Population Aging, Social Security, and the New Immigration Policy in Germany
I construct a heterogeneous agent overlapping generations model with agents differing in age, origin (immigrant or native), and working ability. Calibrating the model to the German economy, I explicitly take into account differences in inter-generational transmission of working ability, fertility, and the main features of the German social security and tax systems. I analyze the impacts of exogenous immigration policy changes on the evolution of population, government accounts, and welfare along the transition path. I find that an inflow of high-skilled immigrants that is equal to 0.2 percent of the population per year increases welfare for all types of agents on the new balanced growth path (by 2.8 to 0.1 percent depending on the type of the agent). The key to the results is the interaction between the German pension system, equilibrium prices, and the decline in pensioner-contributor ratio. My results show that a reasonable immigrant inflow (0.2 percent of the population per year) may increase welfare and reinforce the sustainability of the social security system, which is in contrast to Fehr, Jokisch, and Kotlikoff (2004).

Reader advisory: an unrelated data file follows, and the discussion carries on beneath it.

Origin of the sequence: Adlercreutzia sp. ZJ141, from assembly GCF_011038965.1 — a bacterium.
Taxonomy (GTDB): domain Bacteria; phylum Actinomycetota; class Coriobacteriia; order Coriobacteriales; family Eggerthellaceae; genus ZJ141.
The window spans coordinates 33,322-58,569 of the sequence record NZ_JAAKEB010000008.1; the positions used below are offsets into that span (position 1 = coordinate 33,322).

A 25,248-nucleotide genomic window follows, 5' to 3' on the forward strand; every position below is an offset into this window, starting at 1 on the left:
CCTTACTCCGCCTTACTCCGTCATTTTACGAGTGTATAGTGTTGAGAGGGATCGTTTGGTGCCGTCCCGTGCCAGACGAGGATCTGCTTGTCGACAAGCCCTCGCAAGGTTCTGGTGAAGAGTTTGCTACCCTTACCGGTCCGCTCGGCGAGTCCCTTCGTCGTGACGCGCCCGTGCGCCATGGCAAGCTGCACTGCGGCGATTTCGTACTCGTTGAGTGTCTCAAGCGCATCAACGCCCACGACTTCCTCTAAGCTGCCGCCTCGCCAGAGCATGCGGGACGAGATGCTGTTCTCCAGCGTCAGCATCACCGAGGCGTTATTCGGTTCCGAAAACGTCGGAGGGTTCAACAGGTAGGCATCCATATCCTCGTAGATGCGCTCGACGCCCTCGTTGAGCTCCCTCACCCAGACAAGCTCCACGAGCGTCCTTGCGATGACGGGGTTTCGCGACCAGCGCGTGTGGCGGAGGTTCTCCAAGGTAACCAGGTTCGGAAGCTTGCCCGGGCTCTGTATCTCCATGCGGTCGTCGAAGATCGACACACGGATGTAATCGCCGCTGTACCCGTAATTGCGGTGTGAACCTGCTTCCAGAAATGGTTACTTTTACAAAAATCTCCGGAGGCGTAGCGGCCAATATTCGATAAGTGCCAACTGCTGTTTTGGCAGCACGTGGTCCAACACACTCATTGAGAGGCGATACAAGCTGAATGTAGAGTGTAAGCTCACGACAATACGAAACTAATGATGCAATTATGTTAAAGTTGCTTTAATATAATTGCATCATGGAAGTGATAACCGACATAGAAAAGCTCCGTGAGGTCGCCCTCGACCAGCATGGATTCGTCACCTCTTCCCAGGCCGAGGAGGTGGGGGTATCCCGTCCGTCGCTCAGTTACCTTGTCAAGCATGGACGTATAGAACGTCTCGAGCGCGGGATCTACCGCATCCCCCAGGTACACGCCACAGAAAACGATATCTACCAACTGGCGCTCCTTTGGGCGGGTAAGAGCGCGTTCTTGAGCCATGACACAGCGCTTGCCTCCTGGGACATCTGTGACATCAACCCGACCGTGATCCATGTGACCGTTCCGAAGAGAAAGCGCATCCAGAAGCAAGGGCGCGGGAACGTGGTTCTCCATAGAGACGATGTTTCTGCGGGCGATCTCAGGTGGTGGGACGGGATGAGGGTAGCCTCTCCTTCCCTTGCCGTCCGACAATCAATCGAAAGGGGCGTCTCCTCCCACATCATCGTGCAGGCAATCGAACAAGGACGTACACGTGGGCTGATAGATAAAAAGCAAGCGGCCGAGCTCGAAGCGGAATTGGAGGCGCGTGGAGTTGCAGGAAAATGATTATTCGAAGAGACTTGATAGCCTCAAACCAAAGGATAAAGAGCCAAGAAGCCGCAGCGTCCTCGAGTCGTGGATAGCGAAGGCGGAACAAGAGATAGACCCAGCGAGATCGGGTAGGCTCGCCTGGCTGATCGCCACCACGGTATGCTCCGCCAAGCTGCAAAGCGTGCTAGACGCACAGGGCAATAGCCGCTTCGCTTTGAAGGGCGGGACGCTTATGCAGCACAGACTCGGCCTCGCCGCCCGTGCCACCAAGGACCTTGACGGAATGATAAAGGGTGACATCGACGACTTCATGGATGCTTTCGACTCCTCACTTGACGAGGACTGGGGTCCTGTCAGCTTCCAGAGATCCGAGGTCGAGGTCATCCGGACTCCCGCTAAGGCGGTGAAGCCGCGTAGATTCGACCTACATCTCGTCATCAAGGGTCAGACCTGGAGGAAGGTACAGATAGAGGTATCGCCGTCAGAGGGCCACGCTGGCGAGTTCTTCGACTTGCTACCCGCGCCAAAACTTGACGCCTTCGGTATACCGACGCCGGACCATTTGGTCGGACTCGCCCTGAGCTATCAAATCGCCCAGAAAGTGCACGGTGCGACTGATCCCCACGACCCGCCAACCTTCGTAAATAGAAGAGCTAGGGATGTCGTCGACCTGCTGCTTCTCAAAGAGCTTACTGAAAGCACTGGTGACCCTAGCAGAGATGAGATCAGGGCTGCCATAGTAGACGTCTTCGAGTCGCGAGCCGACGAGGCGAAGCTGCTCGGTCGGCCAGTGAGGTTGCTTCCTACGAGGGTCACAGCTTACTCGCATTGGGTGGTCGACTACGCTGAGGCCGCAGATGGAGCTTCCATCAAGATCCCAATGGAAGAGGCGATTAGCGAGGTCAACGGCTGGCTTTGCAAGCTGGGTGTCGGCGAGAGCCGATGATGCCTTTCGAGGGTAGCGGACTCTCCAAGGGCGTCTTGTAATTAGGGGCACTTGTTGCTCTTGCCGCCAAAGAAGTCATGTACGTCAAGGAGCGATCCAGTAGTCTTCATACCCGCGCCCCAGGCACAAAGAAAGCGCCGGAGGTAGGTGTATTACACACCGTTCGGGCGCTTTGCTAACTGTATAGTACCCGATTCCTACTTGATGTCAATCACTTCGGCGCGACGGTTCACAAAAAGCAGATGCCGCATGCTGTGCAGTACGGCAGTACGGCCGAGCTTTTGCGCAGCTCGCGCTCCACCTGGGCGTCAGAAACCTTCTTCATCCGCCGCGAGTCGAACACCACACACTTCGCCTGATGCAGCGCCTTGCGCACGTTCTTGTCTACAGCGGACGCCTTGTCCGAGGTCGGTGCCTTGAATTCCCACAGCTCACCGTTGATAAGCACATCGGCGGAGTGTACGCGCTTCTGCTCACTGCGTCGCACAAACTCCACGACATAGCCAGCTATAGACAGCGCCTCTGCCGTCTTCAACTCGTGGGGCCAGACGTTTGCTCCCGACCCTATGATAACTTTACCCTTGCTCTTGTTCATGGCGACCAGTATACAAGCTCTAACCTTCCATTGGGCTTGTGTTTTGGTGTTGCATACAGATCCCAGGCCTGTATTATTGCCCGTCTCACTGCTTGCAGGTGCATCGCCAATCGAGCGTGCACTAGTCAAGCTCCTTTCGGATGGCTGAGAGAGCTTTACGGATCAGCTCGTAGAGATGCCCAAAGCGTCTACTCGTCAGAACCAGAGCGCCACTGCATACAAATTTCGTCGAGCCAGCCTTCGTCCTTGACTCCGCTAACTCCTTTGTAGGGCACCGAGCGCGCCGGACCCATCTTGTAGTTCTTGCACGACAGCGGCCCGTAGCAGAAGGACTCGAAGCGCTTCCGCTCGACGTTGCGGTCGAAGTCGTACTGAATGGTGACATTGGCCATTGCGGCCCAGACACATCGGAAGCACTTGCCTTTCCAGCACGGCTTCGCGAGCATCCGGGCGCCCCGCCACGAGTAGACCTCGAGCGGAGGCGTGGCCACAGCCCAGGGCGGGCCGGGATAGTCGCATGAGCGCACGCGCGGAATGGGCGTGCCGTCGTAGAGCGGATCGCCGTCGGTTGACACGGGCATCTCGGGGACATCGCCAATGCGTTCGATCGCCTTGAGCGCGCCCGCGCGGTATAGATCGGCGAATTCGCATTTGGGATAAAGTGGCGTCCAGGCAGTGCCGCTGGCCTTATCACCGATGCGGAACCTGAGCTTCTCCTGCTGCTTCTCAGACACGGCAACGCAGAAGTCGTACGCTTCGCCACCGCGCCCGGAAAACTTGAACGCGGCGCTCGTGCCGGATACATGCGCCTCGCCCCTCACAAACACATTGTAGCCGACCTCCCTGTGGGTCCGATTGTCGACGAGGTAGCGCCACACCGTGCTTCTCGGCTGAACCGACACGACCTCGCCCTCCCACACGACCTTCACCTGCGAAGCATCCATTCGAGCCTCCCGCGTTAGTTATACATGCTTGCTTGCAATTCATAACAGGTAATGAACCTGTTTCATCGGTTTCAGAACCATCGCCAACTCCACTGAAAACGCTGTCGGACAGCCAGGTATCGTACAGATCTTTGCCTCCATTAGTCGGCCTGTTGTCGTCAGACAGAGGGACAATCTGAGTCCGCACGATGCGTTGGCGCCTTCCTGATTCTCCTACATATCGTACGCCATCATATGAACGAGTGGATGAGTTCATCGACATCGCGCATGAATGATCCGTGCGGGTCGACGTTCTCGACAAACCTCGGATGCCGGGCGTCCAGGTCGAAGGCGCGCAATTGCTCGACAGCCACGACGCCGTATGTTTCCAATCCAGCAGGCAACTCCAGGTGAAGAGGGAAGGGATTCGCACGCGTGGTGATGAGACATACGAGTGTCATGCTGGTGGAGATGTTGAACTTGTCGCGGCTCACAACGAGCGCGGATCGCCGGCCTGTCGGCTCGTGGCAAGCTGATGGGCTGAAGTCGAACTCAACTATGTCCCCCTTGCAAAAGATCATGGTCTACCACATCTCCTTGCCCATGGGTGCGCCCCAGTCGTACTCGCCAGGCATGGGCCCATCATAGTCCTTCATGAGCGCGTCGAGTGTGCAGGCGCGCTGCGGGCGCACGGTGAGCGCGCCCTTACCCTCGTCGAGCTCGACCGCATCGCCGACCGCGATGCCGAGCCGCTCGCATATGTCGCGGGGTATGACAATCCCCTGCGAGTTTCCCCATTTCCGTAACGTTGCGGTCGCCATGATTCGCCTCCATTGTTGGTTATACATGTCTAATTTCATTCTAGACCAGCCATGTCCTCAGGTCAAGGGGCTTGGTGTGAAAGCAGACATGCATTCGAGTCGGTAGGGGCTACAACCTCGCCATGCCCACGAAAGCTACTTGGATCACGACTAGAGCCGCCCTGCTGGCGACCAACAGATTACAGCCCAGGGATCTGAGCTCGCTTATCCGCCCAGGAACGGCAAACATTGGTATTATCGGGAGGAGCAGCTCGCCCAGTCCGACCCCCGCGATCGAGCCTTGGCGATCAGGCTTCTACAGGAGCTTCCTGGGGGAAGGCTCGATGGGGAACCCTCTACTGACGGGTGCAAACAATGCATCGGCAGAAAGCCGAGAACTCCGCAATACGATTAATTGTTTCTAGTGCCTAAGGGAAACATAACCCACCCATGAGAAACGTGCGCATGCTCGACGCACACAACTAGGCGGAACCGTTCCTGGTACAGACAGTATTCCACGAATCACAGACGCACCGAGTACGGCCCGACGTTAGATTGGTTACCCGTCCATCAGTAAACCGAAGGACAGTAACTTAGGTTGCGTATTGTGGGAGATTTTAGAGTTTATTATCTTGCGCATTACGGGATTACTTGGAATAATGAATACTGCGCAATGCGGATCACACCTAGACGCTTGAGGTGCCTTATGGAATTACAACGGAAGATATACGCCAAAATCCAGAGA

|Date of creation:||Jun 2007|
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- Alan J. Auerbach & Jagadeesh Gokhale & Laurence J. Kotlikoff, 1994. "Generational Accounting: A Meaningful Way to Evaluate Fiscal Policy," Journal of Economic Perspectives, American Economic Association, vol. 8(1), pages 73-94, Winter.
- Alan J. Auerbach & Laurence J. Kotlikoff & Robert Hagemann & Giuseppe Nicoletti, 1989. "The Dynamics of an Aging Population: The Case of Four OECD Countries," NBER Working Papers 2797, National Bureau of Economic Research, Inc.
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